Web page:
This event would be more aptly titled: Freeloader's Free For All. It's not about shopping, spending or buying. It's about (not) FREE publicity for the engine of the fashion industry (press, Anna and petting zoo members) and giving a ton of people the illusion for one night of being honorary members of the club. September 10th will be the equivalent of a ban on the velvet rope policy... in some places, not all. I don't know about you but I'm tired of the press blitz on this dubious Night of a Thousand Bars. I'm all for the regeneration of the idea of retail. Fashion is meant to be bought, worn and enjoyed. Stores, besides the Internet, are the best places to find it. It's an industry filled with very creative minds that need the renewed support of the masses but this is not the answer, but more a question. Why stage this Fabuganza when it appears not to have sold clothes? If stores still refuse to share the numbers of last years event, then there most likely are no numbers to share. It looks to have been a costly benefit with little or no paying guests.
There's nothing wrong with a great party that is open to the world I only object to the pretense that this shindig actually makes money for stores and designers. What I saw last year were a few stores (Bergdorf Goodman, Barneys and Saks) filled with lots of drunk people whose hands held drinks and nibbles, not shopping bags. It was an electric atmosphere that was really exciting but not one with hordes lined up at cash registers or crowding dressing rooms. I expected to see action you see at a huge sale where everyone dispenses with modesty and strip in the aisles. I didn't see any of that. Shoe departments were overrun and some designers making personal appearances were swarmed with adoring fans, but no shopping. When I went to the top floor of Barneys and chose a few coffee table books I was the only person on the floor and that included the sales people. It took 15 minutes to find someone to take my money. I bet a number of people honed their shoplifting skills that night. I can't be sure of that because no stores are coming clean regarding the outcome of the event. I bet there was a bit of free shopping that went on that was an unexpected loss for some. I'm just speculating, but the environment was perfect for it. When I was leaving Barneys to head to Saks, I was one of the very few people I saw with a shopping bag.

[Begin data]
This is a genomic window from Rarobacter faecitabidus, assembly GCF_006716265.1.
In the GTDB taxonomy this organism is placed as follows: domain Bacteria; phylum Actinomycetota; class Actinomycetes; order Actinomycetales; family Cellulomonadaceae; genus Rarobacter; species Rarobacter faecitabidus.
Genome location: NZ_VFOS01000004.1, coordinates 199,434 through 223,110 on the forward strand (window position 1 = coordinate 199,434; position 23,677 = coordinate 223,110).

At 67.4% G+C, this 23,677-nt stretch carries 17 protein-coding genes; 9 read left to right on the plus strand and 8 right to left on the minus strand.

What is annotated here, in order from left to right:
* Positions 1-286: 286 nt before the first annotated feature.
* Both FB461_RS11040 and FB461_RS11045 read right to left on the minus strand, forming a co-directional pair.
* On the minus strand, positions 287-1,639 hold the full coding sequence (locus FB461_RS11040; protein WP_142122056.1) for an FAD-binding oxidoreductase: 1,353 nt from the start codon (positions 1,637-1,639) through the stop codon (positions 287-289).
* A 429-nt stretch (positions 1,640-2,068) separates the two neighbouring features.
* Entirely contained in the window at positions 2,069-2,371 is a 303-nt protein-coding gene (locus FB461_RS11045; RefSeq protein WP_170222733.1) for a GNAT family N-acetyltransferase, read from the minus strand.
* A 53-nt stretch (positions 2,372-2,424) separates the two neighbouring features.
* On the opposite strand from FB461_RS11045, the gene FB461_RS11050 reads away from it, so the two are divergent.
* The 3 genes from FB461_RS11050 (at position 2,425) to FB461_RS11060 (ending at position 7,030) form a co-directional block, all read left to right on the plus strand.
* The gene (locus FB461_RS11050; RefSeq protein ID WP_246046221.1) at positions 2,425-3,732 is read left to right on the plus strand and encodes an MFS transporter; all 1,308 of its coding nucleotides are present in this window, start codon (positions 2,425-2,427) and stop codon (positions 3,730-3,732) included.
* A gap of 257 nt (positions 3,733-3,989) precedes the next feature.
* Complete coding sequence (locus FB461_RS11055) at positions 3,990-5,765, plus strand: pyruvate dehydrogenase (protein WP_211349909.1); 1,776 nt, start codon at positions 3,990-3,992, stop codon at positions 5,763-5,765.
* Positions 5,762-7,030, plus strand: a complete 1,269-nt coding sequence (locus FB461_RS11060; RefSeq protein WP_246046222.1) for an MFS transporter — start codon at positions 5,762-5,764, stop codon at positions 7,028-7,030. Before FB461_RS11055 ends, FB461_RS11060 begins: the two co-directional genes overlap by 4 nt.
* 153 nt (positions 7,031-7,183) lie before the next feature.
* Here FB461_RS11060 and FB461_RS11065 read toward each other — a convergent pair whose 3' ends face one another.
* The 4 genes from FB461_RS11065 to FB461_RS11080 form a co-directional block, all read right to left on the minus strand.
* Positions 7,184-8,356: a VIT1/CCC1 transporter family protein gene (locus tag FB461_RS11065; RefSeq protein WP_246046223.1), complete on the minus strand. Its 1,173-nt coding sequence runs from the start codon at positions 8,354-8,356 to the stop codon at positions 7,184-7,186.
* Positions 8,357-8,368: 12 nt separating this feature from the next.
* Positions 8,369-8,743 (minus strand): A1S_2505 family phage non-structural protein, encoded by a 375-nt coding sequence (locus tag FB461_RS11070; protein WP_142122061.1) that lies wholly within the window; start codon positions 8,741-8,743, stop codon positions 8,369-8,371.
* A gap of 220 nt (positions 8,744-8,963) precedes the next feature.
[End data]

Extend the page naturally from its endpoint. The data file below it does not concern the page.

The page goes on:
I hope the night does more this year. I think the expectations of doing business have been lowered considering the big ticket items are T-shirts and fake Barbi dolls. I feel kind of bad for the designers who have to tear themselves away from the last minute preparations for shows. It would make more sense to throw the party the last night of the shows but whatever. I'll still go to see all the drunk hordes clogging Madison, Fifth and the Meatpacking district. It's more a spectacle than anything else and at best a night where there are some signs of life.
On the Street…After Margaret Howell, London
11 hours ago